Mexico,  Mexico

The wildlife of the Riviera Maya and its environment III

This post is also available in: esEspañol (Spanish)

Scientific: Brassavola nodosa Lindl

English: Lady of the night orchid

Description: Usually this epiphytic plant grows from a cluster of long, separate and thin bulb-like structures (pseudo-bulbs) that are attached to the trunks of trees. Each plant has a single leaf and a strong stem from which one to six white or greenish-white flowers emerge. These may emit a strong fragrance at night, which attracts the moths that pollinate them.

Habitat: It grows in the coastal forests, including the mangroves, attached to tree trunks and branches where it is exposed to good air circulation and humidity. It can tolerate dry periods. Although the flowers produce many seeds, they are very delicate, requiring specific conditions to germinate, including the presence of certain microscopic fungi (molds). It takes between seven and nine years for the plants to flower.

Threats: The destruction of their habitat and their removal from the forest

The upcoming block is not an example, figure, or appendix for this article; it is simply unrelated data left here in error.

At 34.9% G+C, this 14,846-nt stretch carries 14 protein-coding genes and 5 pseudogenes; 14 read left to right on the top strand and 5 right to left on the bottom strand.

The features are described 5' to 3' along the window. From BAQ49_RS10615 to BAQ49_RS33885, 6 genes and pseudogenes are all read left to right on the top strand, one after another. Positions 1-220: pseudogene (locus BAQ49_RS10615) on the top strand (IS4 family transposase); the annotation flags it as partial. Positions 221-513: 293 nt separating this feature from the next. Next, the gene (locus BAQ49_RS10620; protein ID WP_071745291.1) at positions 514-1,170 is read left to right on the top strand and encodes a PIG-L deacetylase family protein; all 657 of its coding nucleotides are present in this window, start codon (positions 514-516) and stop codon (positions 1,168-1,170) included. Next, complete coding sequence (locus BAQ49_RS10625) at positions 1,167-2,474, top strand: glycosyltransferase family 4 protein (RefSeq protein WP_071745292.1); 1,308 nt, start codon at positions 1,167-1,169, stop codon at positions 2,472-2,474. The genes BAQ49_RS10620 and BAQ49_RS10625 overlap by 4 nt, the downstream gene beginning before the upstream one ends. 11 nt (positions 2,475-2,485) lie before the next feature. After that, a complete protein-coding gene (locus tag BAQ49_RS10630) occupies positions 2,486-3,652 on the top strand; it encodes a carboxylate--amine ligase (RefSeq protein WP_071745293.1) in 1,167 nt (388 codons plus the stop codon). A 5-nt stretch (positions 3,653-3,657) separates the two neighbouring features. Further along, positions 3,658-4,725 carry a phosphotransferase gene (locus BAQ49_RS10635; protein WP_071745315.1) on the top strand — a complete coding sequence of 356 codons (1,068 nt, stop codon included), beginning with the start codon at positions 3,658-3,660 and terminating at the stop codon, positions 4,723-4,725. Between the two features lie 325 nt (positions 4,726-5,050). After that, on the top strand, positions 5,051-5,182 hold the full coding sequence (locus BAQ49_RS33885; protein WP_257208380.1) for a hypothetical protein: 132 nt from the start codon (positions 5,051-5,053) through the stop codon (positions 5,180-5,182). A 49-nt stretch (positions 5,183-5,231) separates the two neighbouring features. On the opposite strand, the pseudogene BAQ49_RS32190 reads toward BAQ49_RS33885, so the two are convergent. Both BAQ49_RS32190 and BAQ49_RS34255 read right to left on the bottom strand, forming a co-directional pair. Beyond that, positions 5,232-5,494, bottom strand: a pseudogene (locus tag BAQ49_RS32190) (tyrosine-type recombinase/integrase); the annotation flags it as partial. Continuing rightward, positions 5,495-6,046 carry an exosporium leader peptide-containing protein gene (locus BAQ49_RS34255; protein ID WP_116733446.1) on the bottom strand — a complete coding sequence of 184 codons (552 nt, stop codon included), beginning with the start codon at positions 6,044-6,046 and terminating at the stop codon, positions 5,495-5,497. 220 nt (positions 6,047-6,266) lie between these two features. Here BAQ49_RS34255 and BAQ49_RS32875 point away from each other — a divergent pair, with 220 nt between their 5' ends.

Uses and beliefs: Cultivation for decorative purposes

How to protect it: Avoid removing plants from the trees; purchase specimens from authorized dealers. When the plants are mature, separate them and share them with others who appreciate and can grow them. Tests have been conducted to propagate these orchids from seeds or tissue samples, but except for separation, these methods are beyond the ability of the general public. Although this species is not listed in the 2010 Regulation, like other native orchids, the government monitors its sale to prevent over-harvesting from its natural habitat.

Where to observe it: In forested areas on the hotel grounds and near the golf course

Images credit: infojardin

Leave a Reply

Your email address will not be published. Required fields are marked *

Before submitting this form, you should read the basic information on data protection found here.